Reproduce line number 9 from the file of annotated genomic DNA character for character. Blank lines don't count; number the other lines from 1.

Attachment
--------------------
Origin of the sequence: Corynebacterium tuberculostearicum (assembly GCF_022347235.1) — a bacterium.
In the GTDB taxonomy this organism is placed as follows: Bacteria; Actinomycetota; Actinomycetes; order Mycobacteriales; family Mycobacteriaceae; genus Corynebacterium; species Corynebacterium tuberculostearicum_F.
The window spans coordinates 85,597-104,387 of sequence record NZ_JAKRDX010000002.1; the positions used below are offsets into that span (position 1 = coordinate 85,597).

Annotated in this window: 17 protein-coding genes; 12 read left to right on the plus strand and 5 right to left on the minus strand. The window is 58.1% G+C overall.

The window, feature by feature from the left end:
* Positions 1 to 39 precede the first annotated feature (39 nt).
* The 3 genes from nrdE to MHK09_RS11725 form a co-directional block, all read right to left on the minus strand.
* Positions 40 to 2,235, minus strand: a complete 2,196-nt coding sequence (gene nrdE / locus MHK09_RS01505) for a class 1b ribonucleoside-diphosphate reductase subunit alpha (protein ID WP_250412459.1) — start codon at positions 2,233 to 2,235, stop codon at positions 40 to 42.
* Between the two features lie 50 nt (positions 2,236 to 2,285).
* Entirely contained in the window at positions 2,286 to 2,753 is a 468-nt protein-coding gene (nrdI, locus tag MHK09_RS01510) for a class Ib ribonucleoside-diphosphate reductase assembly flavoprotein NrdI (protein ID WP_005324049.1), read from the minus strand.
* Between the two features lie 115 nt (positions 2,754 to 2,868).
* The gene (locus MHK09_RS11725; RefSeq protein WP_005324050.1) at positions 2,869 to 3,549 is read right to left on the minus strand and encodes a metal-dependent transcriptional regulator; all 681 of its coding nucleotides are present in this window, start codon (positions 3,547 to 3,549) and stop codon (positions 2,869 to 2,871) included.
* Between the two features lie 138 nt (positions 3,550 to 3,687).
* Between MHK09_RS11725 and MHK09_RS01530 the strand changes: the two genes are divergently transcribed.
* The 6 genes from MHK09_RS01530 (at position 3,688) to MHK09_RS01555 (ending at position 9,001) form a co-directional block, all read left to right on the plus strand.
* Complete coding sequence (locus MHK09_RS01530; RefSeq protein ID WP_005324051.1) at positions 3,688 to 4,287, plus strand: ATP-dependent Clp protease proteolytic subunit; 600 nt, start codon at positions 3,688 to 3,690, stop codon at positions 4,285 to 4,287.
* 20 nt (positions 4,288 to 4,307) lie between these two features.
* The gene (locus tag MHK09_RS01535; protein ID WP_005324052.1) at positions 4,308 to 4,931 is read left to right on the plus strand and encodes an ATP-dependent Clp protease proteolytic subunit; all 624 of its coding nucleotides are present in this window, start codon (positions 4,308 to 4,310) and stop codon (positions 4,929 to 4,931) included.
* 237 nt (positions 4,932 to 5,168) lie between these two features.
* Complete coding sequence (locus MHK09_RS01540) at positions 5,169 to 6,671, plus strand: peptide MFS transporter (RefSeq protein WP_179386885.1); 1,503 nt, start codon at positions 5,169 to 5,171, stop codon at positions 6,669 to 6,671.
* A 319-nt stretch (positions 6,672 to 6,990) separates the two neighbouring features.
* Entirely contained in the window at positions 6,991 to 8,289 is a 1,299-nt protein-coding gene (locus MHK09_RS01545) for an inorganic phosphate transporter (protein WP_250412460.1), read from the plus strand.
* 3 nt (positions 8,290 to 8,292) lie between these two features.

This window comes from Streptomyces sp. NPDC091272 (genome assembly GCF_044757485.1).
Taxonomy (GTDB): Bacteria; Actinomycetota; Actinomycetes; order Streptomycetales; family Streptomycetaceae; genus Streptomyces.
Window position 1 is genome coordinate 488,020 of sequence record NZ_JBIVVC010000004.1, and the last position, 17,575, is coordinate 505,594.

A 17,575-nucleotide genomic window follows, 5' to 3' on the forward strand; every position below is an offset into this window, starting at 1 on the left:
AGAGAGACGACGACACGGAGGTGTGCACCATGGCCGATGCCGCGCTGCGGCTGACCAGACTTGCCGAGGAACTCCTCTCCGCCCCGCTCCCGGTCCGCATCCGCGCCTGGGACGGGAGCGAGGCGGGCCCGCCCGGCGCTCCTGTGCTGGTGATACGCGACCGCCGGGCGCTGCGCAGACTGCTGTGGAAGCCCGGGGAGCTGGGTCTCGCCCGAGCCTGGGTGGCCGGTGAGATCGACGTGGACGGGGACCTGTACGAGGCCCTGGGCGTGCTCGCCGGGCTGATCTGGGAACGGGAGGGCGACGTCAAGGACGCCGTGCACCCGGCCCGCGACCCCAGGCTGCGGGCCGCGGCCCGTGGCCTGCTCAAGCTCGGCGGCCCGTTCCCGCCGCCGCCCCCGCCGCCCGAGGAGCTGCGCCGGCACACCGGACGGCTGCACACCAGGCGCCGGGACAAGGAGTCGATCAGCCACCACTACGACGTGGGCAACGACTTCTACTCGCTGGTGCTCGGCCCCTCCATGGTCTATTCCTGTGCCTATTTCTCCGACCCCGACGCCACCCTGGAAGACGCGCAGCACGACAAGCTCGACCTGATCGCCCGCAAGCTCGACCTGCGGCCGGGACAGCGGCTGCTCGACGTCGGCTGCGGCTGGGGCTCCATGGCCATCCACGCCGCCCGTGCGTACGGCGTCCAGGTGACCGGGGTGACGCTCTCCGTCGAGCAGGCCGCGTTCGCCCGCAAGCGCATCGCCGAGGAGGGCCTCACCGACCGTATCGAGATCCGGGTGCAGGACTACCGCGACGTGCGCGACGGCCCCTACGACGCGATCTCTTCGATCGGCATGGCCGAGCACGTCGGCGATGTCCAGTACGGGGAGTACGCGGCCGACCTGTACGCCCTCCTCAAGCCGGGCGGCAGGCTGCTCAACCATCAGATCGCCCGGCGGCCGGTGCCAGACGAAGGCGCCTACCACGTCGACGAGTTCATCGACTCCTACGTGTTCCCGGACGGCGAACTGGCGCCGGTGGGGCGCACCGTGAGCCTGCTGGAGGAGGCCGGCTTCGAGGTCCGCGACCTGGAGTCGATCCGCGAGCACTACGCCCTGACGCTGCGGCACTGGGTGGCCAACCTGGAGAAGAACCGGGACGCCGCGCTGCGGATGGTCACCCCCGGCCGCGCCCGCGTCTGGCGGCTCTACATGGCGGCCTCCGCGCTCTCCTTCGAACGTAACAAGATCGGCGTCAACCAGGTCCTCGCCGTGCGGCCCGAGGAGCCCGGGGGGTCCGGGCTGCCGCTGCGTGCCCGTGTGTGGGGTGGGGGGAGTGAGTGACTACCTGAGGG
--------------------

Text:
* Between the two features lie 50 nt (positions 2,236 to 2,285).